In an oversupplied market carriers have proved to be fairly adept in manoeuvring capacity around, creating fertile conditions for rate increases, according to shipping consultancy Drewry.
After five months of 2017 Drewry’s Global Freight Rate Index stands 37% higher than it was in the same period last year as carriers adapted to the conditions, formulating a five-part trick that has allowed them to emerge intact.
Namely, they opt to scrap as many of the least desirable ships as possible, while other ships that have no immediate requirement are idled. Additionally, the owners choose to defer deliveries of new ships that were ordered when expectations were more bullish, reducing the inflow of newbuilds so that changes to the existing service network can be kept to a minimum.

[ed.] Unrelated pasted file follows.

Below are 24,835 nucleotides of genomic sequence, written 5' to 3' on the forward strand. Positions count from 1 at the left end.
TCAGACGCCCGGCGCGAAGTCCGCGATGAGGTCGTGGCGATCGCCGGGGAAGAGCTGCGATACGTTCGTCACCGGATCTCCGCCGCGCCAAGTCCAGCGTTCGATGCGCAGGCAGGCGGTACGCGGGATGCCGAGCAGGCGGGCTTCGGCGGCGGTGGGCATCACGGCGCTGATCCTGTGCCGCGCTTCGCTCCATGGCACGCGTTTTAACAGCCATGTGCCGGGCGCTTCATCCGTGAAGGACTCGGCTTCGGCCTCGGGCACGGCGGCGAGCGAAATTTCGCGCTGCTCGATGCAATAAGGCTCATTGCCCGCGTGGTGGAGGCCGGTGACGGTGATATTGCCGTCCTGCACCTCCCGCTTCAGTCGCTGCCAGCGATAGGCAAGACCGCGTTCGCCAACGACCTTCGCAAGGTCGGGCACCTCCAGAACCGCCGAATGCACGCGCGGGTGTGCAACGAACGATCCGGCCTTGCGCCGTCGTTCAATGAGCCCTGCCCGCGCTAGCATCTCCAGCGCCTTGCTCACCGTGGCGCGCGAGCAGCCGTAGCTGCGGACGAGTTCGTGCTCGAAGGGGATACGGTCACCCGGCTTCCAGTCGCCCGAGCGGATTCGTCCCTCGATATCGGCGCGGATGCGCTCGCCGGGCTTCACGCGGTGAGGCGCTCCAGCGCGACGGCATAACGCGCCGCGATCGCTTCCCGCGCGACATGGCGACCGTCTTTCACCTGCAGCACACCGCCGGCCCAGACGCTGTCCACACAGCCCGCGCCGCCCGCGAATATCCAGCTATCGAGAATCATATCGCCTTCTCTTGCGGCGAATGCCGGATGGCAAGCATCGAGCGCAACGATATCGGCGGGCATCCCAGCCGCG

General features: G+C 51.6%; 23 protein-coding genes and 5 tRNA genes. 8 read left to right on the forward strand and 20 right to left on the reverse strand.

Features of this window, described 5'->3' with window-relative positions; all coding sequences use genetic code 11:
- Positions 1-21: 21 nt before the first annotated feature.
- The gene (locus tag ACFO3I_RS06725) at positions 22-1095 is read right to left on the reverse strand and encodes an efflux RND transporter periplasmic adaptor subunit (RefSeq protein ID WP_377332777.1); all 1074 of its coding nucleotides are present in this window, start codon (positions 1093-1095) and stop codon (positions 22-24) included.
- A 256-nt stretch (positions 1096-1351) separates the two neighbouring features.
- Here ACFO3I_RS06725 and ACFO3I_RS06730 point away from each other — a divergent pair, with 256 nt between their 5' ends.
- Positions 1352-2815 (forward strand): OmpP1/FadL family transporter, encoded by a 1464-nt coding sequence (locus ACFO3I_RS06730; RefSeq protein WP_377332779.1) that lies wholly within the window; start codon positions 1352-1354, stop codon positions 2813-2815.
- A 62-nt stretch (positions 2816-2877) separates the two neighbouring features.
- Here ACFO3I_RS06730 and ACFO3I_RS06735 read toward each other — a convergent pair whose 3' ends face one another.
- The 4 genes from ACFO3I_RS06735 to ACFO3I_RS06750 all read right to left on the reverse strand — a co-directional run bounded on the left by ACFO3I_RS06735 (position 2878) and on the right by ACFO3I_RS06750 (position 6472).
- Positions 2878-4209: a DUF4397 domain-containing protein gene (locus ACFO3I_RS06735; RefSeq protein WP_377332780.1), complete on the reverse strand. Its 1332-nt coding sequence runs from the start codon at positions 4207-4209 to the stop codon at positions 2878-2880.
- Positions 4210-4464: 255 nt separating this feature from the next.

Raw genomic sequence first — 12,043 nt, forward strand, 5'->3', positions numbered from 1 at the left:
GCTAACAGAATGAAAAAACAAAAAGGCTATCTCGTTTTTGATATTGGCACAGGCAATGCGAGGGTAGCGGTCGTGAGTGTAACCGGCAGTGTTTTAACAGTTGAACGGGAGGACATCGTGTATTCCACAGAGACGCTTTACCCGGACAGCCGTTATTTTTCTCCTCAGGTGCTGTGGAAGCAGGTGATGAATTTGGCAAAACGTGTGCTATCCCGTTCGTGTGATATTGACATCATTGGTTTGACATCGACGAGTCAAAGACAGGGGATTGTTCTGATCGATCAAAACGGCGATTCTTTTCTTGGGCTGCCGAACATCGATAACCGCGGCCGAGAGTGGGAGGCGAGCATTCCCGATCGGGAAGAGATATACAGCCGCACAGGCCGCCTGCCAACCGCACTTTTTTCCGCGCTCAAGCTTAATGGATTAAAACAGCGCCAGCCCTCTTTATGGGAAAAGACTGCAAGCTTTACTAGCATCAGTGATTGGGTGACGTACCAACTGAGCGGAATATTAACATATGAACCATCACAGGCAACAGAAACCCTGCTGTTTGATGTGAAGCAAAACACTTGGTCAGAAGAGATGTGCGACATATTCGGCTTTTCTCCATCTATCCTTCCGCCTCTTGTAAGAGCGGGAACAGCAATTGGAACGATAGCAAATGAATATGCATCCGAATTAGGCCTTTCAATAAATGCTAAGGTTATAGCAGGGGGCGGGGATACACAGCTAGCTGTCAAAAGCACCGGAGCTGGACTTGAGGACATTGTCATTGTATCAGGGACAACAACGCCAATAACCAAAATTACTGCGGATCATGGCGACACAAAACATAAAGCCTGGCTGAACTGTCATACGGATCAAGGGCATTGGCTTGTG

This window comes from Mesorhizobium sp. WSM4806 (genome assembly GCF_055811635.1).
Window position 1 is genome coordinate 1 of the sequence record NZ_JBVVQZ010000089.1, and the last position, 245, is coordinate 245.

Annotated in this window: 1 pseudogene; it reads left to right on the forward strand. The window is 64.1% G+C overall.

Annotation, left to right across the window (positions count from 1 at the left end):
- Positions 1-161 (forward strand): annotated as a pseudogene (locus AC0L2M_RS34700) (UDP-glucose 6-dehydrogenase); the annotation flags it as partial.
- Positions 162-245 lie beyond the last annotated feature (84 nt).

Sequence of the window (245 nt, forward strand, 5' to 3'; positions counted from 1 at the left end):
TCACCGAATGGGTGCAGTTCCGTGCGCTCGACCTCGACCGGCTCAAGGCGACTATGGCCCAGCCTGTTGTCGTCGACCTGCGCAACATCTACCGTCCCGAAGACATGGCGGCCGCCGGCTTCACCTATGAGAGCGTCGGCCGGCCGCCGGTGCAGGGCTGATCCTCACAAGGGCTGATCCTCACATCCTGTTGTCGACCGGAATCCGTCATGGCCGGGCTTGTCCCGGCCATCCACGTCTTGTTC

The carriers also manage whatever is left in active service on a trade-by-trade basis through the cascade of ships into new territories without saturating them, and finally, they anticipate monthly tradelane slot requirements and take capacity temporarily out of the system through void sailings.
“Carriers have thus far shown themselves to be well-skilled in the art of capacity management, but it will not get any easier with millions of TEUs of newbuild capacity due to hit the water over the next few years,” according to Drewry.
“They will have to keep up the juggling act for some time to come, until demand reaches a level that can accommodate all of the capacity in the system without any need for adjustment.”